“… The report has provided additional details we did not have previously,” the statement read. “At this time, we feel that it is prudent to suspend Dr. Melanson indefinitely until the Texas State Board of Dental Examiners has concluded their investigation.”
An odontology review requested by the medical examiner’s office and released Friday as part of the autopsy report raised questions as to why Torres was being treated in the first place.
“One can only speculate as to why any treatment was performed, considering no indication of dental disease or pathology,” Dr. Robert G. Williams wrote in the review, adding that records from a previous visit didn’t show any decay either.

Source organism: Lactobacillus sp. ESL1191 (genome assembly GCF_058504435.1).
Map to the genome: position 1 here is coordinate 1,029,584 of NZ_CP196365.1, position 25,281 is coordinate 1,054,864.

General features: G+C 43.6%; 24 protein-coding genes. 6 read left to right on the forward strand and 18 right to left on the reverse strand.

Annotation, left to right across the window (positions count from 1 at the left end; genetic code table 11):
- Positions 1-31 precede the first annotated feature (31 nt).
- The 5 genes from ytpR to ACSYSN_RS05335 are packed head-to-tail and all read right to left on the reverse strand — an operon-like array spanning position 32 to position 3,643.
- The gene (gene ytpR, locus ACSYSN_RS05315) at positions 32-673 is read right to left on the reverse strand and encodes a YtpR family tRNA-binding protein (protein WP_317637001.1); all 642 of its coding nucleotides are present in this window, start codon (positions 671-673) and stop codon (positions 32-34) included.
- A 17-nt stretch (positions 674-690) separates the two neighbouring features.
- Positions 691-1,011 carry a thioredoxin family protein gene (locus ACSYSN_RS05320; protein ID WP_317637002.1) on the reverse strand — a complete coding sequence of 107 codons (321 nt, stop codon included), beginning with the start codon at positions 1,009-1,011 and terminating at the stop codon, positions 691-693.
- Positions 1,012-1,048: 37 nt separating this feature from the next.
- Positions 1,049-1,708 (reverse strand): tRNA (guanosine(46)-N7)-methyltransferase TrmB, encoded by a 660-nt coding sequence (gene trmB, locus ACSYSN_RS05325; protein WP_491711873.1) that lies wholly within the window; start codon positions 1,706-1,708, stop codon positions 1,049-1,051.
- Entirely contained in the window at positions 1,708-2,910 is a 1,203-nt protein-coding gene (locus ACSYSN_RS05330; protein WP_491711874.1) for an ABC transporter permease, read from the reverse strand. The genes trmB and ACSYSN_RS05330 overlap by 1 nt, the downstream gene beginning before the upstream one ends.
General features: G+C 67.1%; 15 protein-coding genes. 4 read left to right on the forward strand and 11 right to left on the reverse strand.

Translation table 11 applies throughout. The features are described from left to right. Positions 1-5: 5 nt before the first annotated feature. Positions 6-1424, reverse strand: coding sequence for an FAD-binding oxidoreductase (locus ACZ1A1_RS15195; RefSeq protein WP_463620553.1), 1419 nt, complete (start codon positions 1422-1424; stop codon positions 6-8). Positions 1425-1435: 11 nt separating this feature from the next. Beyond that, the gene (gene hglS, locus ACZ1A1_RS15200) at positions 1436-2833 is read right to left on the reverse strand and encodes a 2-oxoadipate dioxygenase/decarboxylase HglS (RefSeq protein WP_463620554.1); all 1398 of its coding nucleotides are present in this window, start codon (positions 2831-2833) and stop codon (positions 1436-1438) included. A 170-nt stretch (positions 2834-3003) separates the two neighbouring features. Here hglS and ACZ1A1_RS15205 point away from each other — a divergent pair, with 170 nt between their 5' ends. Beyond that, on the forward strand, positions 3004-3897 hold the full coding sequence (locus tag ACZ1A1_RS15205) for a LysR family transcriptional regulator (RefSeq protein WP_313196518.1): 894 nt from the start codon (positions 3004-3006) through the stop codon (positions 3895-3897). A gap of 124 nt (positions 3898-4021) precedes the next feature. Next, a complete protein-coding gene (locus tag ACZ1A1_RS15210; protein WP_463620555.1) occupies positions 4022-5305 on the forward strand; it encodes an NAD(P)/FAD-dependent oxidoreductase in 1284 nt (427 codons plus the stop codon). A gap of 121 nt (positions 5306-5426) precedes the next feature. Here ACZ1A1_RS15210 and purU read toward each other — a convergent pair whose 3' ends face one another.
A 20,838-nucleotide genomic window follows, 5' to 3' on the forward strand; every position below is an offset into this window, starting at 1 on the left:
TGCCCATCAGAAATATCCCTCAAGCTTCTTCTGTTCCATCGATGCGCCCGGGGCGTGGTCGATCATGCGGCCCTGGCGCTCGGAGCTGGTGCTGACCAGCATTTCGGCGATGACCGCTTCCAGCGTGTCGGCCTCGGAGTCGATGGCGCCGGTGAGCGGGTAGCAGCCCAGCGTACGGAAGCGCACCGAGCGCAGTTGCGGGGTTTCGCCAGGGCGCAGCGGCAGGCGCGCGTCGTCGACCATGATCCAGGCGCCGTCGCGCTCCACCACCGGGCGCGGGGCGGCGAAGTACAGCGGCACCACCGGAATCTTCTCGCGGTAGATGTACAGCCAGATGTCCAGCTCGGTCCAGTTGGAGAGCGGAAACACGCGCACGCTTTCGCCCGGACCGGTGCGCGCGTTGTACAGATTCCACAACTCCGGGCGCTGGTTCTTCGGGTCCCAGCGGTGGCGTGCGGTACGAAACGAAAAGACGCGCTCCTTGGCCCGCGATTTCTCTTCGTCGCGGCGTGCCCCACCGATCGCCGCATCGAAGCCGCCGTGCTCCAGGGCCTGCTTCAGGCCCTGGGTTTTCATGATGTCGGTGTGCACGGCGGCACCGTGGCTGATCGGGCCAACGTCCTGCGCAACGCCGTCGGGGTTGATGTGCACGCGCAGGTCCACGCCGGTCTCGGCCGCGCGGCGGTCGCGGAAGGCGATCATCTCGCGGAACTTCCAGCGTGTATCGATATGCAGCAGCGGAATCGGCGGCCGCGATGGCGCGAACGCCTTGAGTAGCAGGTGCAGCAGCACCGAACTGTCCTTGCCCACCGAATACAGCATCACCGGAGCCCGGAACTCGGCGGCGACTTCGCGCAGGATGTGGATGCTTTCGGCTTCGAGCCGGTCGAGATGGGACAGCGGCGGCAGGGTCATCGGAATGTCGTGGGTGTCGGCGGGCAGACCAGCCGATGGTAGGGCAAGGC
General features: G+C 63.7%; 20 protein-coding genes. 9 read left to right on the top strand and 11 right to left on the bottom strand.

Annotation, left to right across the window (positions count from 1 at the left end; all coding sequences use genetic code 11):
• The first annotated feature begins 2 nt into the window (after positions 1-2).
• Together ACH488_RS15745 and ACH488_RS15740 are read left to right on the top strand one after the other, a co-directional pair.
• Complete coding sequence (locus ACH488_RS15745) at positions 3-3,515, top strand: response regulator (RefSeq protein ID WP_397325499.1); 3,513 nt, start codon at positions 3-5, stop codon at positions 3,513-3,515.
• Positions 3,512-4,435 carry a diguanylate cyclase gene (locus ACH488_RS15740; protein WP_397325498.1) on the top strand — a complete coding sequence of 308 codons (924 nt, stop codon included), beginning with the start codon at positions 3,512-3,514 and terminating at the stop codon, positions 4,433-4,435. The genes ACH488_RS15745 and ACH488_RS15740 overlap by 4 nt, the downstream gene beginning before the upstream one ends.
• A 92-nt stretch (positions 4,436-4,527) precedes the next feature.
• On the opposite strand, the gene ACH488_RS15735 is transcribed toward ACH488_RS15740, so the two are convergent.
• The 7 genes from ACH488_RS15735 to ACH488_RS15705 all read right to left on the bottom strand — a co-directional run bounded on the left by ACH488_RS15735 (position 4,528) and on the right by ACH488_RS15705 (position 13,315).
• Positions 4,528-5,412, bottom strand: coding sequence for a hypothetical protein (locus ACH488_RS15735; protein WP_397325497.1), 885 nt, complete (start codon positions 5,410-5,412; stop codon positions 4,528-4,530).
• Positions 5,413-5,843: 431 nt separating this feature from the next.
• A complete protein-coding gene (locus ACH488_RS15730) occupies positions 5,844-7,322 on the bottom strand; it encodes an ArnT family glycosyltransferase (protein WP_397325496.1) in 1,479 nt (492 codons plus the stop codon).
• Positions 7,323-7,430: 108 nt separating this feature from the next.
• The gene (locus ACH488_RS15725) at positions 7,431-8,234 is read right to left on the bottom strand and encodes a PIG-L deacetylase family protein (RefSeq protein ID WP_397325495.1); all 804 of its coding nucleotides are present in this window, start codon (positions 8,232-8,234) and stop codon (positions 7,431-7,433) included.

“It is possible that the partially erupted teeth may have had congenital enamel defects but not necessarily requiring treatment with a child this age,” he wrote. “No evidence that the child was in any type of pain was ever notated in the dental record…”
The first part of the autopsy report, released Thursday, found Torres likely suffered a reaction to the drugs used to put her under, which was described as a "well-known" risk. But one dentist interviewed by the American-Statesman in April said if a toddler needs dental work that requires anesthesia, the work should be done at a hospital, where trained personnel are immediately available in case the patient reacts badly to the drugs.
Melanson is a graduate from Brigham Young University and Portland State University, according to Austin Children's Dentistry website.